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Cash management accounts are liquid accounts that allow you to hold a variety of short-term investments or cash.

Typically attached to a brokerage or robo-advisor account, cash accounts may pay interest, and are highly liquid, making them a great place to save for short-term goals, such as saving for a home.

Cash management accounts can pay nearly as much as high-yield savings accounts, with some currently paying over 3%. The money is also FDIC-insured, making it a safe way to stash cash without the risk of loss.

Short-term government bond funds

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Bonds funds are groups of bonds that are packaged together into a single investment. Bonds pay out coupon payments on a regular schedule and are a good way to earn interest.

Government bonds are also backed by the U.S. government and are seen as a much “safer” option than corporate bonds.

Government bond funds group a variety of government bonds (such as T-bills, T-bonds, and T-notes) into a single investment, making it easy to diversify between hundreds of bonds (or more).

But while the investment is safe, it’s not risk-free. Bond funds can be traded on the open market, and the value can go down, so you may end up losing money if you sell at a loss.

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Peer-to-peer loans

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Peer-to-peer (P2P) lending is an investment vehicle that allows you to lend out short-term loans to borrowers in exchange for interest income.

Instead of depositing funds into a bank and having them lend out your money, you can lend your funds directly to the borrower and charge higher rates than you’d earn in a savings account.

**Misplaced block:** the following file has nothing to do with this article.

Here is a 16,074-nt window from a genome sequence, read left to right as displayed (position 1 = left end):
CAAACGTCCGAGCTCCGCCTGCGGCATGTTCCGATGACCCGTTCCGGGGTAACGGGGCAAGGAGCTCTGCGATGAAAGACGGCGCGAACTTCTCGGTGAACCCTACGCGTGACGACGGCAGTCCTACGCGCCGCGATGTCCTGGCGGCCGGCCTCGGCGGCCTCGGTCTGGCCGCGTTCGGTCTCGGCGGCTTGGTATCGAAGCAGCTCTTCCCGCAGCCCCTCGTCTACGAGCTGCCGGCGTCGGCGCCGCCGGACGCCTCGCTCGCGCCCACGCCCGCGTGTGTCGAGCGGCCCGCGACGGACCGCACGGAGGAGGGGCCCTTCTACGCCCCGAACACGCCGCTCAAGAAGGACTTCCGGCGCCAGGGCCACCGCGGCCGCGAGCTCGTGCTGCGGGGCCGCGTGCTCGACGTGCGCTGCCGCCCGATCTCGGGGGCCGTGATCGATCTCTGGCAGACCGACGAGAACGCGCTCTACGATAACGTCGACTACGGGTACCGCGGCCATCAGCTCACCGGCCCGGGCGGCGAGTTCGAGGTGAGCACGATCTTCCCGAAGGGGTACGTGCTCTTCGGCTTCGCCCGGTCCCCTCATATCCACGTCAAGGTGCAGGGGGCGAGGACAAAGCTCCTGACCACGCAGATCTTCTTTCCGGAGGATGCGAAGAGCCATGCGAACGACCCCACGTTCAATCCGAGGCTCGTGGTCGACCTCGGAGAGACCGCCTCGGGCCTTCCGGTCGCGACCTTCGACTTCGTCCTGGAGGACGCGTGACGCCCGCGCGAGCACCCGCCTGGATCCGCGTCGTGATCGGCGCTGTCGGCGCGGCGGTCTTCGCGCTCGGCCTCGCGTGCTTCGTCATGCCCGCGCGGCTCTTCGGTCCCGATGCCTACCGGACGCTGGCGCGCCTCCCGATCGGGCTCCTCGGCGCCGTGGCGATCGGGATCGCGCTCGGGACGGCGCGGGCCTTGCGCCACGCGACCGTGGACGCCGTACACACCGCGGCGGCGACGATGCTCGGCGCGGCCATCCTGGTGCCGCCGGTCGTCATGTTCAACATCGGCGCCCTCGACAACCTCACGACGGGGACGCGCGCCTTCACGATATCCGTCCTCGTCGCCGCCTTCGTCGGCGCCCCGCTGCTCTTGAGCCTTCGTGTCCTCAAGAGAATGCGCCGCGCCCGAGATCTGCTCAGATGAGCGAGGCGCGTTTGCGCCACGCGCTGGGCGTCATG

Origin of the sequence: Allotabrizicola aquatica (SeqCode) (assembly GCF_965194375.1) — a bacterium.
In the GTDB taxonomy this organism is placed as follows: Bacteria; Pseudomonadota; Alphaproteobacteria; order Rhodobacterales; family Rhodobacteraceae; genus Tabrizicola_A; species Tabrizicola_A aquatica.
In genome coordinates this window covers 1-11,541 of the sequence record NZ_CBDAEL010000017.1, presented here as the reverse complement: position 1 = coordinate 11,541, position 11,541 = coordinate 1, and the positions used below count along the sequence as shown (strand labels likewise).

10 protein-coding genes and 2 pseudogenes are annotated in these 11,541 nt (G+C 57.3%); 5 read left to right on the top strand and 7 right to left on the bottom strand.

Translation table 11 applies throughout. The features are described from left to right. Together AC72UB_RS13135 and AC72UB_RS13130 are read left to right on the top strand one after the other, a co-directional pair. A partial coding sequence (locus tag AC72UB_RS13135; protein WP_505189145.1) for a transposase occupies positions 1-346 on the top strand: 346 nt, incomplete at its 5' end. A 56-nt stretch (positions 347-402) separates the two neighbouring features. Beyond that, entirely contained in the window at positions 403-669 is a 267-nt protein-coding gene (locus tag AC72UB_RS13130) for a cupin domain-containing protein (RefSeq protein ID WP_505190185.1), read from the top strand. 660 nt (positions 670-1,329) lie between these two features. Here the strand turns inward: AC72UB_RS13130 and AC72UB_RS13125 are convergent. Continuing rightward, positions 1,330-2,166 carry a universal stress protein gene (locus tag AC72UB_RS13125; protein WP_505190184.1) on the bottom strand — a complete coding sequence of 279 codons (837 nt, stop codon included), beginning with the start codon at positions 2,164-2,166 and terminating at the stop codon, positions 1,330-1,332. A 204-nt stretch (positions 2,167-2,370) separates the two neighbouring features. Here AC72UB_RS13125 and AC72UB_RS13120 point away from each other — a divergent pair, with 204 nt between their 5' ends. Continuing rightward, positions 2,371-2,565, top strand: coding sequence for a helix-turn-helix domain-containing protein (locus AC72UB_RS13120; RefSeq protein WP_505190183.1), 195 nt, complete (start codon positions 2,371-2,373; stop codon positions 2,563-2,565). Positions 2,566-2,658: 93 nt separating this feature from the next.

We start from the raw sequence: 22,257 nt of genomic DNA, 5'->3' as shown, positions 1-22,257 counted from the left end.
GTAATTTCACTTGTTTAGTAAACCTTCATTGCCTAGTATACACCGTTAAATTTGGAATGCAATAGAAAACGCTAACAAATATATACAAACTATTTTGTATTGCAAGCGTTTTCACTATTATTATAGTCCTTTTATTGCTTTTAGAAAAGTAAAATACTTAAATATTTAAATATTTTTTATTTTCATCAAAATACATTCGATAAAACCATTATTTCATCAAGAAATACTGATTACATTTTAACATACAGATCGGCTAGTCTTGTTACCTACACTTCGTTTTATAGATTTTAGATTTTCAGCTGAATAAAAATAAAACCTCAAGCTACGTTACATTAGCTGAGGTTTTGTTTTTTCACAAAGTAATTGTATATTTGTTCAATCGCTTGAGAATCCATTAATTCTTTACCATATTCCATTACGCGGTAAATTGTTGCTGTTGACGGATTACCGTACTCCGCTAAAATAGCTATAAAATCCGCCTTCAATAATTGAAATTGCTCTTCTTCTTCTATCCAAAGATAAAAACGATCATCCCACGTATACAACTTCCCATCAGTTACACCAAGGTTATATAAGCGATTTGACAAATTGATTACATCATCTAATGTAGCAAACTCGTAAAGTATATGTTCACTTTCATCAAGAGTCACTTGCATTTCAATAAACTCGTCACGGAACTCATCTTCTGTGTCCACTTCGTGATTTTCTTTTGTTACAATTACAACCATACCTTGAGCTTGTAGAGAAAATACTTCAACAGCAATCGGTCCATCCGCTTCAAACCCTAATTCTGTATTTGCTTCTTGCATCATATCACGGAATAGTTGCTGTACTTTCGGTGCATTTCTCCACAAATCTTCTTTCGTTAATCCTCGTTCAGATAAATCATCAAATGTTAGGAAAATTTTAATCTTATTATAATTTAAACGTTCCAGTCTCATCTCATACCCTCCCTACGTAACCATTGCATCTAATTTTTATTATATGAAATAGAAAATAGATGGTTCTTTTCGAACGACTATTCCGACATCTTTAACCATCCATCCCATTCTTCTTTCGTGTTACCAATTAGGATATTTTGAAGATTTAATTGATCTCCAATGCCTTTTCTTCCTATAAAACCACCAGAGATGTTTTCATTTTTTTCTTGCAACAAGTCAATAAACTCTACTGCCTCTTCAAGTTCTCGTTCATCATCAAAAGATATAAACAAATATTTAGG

Of course, there are risks in this type of investment, such as default on your loans. This would mean you lose access to your interest payments, and possibly even your whole investment.

P2P brokers typically have safeguards in place to help vet out individuals that are at risk of default, but the risk still exists.

These investments are also not SIPC insured, meaning your funds are not protected in the case of theft or fraud.

Money market mutual fund

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Not to be confused with a money market account, a money market mutual fund holds investments that are typically more stable than stocks. This may include Treasurys, bank debt, and municipal debt securities.

You can invest in a money market fund as a low-risk investment option while stacking cash for your home.

There is still a risk of loss with money market mutual funds, as the overall price of the fund may go down. Plus, these funds typically have a higher expense ratio than, say, an index fund, as the fund is managed.

These funds offer a way to invest in low-risk investments while saving for short-term goals, and you can sell your shares to access cash at any time.

High-yield checking account

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While savings accounts get all the good press, some checking accounts pay a decent interest rate as well.

Both banks and some credit unions offer high-interest checking accounts, sometimes called “rewards checking,” that pay rates up to 3% or more.

The catch is that you will need to comply with the transaction requirement of the account or risk earning no interest at all.

The requirements usually involve setting up a direct deposit and making at least a few transactions per month. You may also need to keep a certain minimum balance in the account to continue earning interest.

Overall, high-yield checking accounts are a great “safe” way to save cash, earn interest, and keep your funds protected (via FDIC insurance).

Bottom line

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Saving for a house can take a while, so you don’t want to park your hard-earned cash in a bank account paying no interest.

There are several options available that pay high interest rates, while still keeping your money safe.

Savings and checking accounts are the most stable and secure options, while short-term bond funds and CDs offer a low-risk investment opportunity that pays a high yield.

Whatever account you choose, always ensure you understand the risks involved to avoid throwing away your money or losing access to it when you need it most.